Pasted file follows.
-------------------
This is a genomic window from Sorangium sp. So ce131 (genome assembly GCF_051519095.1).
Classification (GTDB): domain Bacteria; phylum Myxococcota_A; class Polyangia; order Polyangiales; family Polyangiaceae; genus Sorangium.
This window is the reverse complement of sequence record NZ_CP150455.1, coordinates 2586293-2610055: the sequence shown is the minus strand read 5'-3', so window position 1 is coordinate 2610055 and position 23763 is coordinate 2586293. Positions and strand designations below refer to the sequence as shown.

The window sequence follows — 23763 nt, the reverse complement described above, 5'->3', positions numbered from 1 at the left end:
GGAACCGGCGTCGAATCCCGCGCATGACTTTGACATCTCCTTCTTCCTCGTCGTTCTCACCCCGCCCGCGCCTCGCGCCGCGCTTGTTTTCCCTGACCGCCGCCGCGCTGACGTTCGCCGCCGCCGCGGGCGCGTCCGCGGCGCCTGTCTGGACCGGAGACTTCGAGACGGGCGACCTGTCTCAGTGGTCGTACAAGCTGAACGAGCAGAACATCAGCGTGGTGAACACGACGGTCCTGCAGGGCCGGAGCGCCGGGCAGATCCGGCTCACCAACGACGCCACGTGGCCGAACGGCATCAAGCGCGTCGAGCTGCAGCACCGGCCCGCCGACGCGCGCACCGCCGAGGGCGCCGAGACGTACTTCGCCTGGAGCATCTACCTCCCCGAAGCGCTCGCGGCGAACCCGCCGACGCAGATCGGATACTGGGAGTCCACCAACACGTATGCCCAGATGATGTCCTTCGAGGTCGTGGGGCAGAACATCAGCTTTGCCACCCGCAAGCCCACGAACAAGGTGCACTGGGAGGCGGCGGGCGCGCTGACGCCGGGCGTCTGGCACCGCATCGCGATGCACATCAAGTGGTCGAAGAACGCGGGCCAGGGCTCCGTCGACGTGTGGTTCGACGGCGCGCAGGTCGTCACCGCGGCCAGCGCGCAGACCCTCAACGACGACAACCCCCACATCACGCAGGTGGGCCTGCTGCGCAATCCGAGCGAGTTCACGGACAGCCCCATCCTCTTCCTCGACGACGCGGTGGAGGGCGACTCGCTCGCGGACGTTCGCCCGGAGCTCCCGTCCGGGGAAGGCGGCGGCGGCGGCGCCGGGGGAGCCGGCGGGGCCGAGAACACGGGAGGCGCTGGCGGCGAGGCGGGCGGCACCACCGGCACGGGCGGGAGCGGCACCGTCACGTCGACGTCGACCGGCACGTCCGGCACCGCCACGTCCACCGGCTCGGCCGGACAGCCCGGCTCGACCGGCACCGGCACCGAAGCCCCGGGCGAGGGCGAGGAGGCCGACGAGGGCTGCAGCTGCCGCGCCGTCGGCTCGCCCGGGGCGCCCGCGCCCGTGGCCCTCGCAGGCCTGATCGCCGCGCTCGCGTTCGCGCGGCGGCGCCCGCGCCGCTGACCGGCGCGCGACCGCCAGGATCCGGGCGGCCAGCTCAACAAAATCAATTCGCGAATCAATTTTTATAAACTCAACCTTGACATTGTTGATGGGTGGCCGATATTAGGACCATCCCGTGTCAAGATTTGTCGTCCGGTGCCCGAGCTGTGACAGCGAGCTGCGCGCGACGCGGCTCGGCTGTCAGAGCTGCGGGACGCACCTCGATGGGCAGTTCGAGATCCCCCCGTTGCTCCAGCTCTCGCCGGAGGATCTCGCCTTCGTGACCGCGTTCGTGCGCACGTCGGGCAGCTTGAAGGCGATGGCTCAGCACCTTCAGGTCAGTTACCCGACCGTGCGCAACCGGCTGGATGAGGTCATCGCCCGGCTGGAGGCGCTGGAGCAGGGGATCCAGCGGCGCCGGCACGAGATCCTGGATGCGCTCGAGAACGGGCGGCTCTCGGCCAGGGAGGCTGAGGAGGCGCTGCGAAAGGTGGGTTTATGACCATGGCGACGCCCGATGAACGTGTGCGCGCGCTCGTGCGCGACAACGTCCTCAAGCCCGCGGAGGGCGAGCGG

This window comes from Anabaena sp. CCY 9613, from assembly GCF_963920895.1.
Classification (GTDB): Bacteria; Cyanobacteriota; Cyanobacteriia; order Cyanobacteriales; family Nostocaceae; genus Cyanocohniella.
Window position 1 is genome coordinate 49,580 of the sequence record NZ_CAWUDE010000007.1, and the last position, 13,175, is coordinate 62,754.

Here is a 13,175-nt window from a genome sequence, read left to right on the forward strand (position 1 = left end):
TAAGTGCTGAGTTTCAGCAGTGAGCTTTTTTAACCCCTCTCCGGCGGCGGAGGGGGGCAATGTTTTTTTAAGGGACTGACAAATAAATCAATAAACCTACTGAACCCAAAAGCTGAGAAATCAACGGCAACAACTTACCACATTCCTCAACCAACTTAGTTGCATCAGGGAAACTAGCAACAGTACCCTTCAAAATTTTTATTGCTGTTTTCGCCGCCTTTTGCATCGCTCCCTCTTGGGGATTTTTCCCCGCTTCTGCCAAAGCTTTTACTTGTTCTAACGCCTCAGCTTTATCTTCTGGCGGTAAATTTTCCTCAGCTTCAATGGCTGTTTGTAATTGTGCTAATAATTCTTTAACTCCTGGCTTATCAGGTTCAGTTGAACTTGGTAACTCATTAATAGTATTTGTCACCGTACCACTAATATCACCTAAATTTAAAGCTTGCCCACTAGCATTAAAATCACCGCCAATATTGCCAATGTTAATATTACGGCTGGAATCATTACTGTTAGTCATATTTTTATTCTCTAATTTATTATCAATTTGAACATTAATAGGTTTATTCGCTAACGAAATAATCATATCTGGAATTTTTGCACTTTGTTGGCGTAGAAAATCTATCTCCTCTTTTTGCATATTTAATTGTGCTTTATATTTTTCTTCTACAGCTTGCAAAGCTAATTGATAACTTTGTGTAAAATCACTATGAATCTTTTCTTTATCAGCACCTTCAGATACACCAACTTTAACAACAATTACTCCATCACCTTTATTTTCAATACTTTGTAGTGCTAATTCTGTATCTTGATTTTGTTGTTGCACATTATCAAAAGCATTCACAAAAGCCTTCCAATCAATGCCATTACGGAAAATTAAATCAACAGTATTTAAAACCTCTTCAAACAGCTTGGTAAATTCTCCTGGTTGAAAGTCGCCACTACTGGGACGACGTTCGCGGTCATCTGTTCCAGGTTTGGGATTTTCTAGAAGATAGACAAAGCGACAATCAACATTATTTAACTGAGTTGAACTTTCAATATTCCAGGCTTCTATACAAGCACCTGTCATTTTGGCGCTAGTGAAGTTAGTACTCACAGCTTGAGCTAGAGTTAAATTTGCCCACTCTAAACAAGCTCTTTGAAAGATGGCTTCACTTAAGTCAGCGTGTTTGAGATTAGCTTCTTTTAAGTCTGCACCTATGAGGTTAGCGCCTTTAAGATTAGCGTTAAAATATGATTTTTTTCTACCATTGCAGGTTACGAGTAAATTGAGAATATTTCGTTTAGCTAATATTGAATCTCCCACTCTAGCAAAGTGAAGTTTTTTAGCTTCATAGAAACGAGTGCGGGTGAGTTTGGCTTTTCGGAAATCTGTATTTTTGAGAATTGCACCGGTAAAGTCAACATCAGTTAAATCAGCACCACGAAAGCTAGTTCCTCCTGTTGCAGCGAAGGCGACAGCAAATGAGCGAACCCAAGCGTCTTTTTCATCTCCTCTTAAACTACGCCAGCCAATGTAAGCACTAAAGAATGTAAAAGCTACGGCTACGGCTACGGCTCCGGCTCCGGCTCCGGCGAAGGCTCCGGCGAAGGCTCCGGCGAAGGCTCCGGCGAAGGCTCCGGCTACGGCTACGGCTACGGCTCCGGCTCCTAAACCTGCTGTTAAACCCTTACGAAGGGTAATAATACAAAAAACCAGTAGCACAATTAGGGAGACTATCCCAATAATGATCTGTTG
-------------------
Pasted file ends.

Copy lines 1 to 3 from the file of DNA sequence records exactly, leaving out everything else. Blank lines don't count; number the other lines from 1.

This is a genomic window from Sorangium sp. So ce131 (genome assembly GCF_051519095.1).
Classification (GTDB): domain Bacteria; phylum Myxococcota_A; class Polyangia; order Polyangiales; family Polyangiaceae; genus Sorangium.
This window is the reverse complement of sequence record NZ_CP150455.1, coordinates 2586293-2610055: the sequence shown is the minus strand read 5'-3', so window position 1 is coordinate 2610055 and position 23763 is coordinate 2586293. Positions and strand designations below refer to the sequence as shown.